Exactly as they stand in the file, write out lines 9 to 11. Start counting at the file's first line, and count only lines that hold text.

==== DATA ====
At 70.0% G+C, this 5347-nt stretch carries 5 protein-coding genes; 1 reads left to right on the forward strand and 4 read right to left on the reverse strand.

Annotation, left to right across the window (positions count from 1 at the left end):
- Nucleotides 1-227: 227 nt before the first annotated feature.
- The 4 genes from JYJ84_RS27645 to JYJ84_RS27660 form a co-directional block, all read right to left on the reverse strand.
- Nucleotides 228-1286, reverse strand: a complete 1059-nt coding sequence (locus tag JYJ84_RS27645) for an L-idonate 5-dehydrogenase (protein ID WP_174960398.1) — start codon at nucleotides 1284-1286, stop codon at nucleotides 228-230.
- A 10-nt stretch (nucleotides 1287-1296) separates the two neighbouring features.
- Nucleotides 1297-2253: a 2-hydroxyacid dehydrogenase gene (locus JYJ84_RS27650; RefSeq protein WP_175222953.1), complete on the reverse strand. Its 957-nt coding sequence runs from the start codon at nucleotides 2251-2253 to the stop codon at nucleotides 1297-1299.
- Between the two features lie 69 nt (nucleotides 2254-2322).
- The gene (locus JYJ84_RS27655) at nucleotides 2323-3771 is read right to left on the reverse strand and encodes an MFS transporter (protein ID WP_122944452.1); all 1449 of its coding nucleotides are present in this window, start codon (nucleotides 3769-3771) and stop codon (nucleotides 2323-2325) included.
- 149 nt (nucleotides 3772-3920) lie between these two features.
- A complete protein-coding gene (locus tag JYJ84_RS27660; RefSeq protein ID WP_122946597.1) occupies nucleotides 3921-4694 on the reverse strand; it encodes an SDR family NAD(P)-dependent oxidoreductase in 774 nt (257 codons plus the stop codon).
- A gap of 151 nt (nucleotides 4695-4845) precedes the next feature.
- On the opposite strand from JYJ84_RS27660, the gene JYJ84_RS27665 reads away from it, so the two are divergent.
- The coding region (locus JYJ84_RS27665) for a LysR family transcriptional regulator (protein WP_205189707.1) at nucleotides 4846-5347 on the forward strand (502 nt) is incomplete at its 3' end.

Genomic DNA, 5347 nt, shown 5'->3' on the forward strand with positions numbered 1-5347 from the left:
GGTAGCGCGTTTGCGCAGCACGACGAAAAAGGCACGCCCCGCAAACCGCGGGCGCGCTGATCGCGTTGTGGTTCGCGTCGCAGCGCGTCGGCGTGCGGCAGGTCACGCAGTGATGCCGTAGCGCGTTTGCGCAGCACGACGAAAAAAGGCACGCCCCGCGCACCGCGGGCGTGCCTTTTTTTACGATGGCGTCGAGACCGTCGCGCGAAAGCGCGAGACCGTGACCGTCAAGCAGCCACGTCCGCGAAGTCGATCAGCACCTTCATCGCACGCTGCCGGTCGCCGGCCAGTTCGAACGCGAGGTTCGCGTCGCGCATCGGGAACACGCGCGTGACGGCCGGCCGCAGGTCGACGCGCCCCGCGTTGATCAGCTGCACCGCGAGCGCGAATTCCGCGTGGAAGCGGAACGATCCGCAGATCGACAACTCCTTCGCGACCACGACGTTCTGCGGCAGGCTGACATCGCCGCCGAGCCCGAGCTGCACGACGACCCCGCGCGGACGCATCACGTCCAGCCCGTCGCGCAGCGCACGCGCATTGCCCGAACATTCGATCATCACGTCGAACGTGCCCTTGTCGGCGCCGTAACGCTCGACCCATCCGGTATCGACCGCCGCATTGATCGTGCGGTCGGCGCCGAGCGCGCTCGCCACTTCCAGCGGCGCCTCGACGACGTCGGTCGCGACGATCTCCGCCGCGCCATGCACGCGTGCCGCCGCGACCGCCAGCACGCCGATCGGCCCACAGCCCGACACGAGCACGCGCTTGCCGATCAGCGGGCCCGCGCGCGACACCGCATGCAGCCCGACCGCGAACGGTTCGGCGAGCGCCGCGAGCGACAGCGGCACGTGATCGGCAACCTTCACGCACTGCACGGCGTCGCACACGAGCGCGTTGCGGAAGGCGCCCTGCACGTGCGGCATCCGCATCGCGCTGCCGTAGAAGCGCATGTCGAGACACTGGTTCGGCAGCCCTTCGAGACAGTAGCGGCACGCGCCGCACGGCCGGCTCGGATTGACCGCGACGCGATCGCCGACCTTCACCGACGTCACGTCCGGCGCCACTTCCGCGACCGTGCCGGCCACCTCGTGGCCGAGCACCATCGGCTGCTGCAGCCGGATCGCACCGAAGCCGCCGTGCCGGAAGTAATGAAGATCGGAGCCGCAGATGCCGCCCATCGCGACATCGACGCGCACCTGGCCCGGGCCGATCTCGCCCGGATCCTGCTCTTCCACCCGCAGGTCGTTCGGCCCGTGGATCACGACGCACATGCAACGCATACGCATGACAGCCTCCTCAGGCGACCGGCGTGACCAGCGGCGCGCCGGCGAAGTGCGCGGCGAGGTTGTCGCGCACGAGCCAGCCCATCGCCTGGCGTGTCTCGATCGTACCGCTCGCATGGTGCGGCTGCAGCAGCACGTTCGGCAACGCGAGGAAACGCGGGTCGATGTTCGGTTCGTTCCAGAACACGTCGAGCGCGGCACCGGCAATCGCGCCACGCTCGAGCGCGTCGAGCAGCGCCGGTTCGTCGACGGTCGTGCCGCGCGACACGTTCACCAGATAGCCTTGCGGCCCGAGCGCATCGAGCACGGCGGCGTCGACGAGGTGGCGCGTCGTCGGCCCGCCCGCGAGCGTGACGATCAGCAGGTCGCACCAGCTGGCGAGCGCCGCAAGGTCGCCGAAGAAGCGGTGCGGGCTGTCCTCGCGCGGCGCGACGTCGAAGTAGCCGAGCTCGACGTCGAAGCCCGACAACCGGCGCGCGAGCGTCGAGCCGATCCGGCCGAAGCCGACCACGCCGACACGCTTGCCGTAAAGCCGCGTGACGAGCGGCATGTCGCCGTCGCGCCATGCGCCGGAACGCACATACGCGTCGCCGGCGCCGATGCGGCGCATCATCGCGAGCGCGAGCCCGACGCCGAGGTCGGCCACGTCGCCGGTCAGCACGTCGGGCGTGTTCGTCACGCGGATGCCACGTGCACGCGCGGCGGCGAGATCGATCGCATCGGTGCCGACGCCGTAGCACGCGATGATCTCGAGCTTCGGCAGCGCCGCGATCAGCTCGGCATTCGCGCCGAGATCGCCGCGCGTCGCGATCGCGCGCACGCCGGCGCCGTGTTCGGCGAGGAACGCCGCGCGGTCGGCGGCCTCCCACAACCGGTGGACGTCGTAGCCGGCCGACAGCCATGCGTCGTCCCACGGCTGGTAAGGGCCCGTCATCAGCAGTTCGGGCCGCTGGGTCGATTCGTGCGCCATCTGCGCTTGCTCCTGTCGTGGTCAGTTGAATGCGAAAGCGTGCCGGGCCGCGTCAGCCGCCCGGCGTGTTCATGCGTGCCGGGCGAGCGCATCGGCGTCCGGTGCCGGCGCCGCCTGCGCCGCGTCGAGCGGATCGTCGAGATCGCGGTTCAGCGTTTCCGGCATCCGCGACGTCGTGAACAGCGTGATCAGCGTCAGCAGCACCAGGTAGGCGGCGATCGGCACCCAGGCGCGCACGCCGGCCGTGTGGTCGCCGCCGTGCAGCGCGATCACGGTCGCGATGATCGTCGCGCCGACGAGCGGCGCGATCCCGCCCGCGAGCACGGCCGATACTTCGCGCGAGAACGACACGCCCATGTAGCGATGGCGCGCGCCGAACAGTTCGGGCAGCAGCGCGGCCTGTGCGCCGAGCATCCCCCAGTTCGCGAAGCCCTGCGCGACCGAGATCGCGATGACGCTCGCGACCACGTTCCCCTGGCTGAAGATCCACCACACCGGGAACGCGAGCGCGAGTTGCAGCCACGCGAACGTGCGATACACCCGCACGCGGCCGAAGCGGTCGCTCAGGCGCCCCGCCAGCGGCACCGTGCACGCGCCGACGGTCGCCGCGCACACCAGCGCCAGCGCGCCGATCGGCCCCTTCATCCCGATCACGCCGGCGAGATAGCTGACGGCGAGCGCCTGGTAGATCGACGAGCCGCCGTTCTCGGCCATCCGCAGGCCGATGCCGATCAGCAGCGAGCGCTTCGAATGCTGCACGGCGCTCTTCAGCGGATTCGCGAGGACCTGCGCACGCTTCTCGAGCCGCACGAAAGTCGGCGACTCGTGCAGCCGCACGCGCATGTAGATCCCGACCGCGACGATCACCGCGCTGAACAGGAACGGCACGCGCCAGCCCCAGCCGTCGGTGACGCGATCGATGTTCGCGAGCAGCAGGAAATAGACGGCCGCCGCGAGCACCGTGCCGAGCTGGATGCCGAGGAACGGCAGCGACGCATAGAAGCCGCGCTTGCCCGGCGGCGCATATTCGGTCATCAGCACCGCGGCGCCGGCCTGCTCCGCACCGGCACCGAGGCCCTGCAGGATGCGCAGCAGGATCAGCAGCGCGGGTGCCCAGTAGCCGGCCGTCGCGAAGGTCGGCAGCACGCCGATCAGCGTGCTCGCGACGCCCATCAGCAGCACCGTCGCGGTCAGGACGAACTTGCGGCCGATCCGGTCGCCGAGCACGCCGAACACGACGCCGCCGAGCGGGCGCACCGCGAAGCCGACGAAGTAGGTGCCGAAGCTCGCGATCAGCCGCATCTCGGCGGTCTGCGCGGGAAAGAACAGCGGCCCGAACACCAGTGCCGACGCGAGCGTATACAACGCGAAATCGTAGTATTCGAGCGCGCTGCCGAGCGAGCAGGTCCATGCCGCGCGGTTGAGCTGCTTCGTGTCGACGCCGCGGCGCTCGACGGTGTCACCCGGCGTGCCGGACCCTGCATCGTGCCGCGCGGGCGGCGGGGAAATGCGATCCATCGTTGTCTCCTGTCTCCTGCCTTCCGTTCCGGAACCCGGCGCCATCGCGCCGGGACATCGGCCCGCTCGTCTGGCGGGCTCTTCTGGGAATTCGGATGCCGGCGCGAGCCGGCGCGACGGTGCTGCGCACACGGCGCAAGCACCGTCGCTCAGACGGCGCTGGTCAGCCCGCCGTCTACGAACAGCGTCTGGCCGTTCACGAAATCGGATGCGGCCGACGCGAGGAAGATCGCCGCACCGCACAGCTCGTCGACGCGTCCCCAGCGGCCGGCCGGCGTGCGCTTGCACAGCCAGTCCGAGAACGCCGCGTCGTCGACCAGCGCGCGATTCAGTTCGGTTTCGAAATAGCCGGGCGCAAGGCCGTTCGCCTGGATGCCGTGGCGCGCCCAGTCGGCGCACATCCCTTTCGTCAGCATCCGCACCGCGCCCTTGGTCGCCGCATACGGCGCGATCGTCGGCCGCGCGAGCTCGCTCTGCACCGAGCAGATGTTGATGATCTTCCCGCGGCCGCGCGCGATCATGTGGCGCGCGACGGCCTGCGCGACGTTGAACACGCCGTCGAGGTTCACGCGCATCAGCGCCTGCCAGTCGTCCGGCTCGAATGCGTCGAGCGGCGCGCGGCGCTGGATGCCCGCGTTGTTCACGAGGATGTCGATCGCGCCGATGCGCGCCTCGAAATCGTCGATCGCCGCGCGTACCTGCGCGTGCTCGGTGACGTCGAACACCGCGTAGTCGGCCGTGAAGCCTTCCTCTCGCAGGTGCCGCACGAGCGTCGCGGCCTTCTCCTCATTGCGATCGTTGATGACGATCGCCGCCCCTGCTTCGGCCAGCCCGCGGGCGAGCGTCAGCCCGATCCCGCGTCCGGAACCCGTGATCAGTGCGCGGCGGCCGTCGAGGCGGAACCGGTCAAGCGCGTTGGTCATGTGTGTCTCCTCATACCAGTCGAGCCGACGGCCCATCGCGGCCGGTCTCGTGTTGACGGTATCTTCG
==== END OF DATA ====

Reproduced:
- The gene (locus JYJ84_RS27655) at nucleotides 2323-3771 is read right to left on the reverse strand and encodes an MFS transporter (protein ID WP_122944452.1); all 1449 of its coding nucleotides are present in this window, start codon (nucleotides 3769-3771) and stop codon (nucleotides 2323-2325) included.
- 149 nt (nucleotides 3772-3920) lie between these two features.
- A complete protein-coding gene (locus tag JYJ84_RS27660; RefSeq protein ID WP_122946597.1) occupies nucleotides 3921-4694 on the reverse strand; it encodes an SDR family NAD(P)-dependent oxidoreductase in 774 nt (257 codons plus the stop codon).